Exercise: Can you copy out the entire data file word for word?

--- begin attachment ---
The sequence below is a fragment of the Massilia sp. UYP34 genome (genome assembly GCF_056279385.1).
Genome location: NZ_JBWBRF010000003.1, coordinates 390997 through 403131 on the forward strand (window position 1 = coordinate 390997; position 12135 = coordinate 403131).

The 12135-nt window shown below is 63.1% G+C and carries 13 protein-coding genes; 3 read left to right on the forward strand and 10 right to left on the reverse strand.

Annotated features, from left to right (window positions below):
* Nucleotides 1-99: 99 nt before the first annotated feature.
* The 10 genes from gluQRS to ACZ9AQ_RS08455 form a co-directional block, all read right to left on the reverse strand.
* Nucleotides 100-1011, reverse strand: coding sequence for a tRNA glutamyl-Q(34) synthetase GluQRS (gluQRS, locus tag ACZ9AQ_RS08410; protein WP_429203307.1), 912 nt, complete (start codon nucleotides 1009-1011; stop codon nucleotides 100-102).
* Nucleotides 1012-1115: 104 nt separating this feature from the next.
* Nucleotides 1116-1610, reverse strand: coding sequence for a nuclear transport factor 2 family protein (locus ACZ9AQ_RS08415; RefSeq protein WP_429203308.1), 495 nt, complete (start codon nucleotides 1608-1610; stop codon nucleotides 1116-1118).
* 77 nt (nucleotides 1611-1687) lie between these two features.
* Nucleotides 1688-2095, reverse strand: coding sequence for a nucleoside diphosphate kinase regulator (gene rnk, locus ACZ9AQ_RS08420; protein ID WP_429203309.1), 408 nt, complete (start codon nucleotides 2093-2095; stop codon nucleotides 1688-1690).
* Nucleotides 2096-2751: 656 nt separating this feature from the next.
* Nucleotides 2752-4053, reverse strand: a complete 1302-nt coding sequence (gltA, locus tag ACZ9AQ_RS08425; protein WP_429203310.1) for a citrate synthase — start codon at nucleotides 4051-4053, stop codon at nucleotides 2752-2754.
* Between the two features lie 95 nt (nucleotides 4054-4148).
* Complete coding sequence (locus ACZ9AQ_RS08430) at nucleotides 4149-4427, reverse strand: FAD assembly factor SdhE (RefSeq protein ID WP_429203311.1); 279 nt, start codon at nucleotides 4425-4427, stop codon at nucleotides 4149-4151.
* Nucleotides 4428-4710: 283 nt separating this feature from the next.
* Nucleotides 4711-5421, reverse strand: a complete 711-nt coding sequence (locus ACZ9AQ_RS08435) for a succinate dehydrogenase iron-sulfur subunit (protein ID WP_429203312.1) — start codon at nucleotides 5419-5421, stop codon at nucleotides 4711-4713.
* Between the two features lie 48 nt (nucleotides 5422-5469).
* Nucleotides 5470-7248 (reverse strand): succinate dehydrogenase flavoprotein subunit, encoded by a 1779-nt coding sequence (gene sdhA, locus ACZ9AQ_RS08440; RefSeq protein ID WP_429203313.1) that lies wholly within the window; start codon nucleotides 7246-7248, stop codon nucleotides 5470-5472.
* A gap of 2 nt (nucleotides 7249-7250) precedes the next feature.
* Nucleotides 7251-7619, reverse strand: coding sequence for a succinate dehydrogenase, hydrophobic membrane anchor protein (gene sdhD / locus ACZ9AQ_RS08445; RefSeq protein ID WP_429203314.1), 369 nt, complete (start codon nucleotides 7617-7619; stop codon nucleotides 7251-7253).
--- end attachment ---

The sequence below is a fragment of the Massilia sp. UYP34 genome (genome assembly GCF_056279385.1).
Genome location: NZ_JBWBRF010000003.1, coordinates 390997 through 403131 on the forward strand (window position 1 = coordinate 390997; position 12135 = coordinate 403131).

The 12135-nt window shown below is 63.1% G+C and carries 13 protein-coding genes; 3 read left to right on the forward strand and 10 right to left on the reverse strand.

Annotated features, from left to right (window positions below):
* Nucleotides 1-99: 99 nt before the first annotated feature.
* The 10 genes from gluQRS to ACZ9AQ_RS08455 form a co-directional block, all read right to left on the reverse strand.
* Nucleotides 100-1011, reverse strand: coding sequence for a tRNA glutamyl-Q(34) synthetase GluQRS (gluQRS, locus tag ACZ9AQ_RS08410; protein WP_429203307.1), 912 nt, complete (start codon nucleotides 1009-1011; stop codon nucleotides 100-102).
* Nucleotides 1012-1115: 104 nt separating this feature from the next.
* Nucleotides 1116-1610, reverse strand: coding sequence for a nuclear transport factor 2 family protein (locus ACZ9AQ_RS08415; RefSeq protein WP_429203308.1), 495 nt, complete (start codon nucleotides 1608-1610; stop codon nucleotides 1116-1118).
* 77 nt (nucleotides 1611-1687) lie between these two features.
* Nucleotides 1688-2095, reverse strand: coding sequence for a nucleoside diphosphate kinase regulator (gene rnk, locus ACZ9AQ_RS08420; protein ID WP_429203309.1), 408 nt, complete (start codon nucleotides 2093-2095; stop codon nucleotides 1688-1690).
* Nucleotides 2096-2751: 656 nt separating this feature from the next.
* Nucleotides 2752-4053, reverse strand: a complete 1302-nt coding sequence (gltA, locus tag ACZ9AQ_RS08425; protein WP_429203310.1) for a citrate synthase — start codon at nucleotides 4051-4053, stop codon at nucleotides 2752-2754.
* Between the two features lie 95 nt (nucleotides 4054-4148).
* Complete coding sequence (locus ACZ9AQ_RS08430) at nucleotides 4149-4427, reverse strand: FAD assembly factor SdhE (RefSeq protein ID WP_429203311.1); 279 nt, start codon at nucleotides 4425-4427, stop codon at nucleotides 4149-4151.
* Nucleotides 4428-4710: 283 nt separating this feature from the next.
* Nucleotides 4711-5421, reverse strand: a complete 711-nt coding sequence (locus ACZ9AQ_RS08435) for a succinate dehydrogenase iron-sulfur subunit (protein ID WP_429203312.1) — start codon at nucleotides 5419-5421, stop codon at nucleotides 4711-4713.
* Between the two features lie 48 nt (nucleotides 5422-5469).
* Nucleotides 5470-7248 (reverse strand): succinate dehydrogenase flavoprotein subunit, encoded by a 1779-nt coding sequence (gene sdhA, locus ACZ9AQ_RS08440; RefSeq protein ID WP_429203313.1) that lies wholly within the window; start codon nucleotides 7246-7248, stop codon nucleotides 5470-5472.
* A gap of 2 nt (nucleotides 7249-7250) precedes the next feature.
* Nucleotides 7251-7619, reverse strand: coding sequence for a succinate dehydrogenase, hydrophobic membrane anchor protein (gene sdhD / locus ACZ9AQ_RS08445; RefSeq protein ID WP_429203314.1), 369 nt, complete (start codon nucleotides 7617-7619; stop codon nucleotides 7251-7253).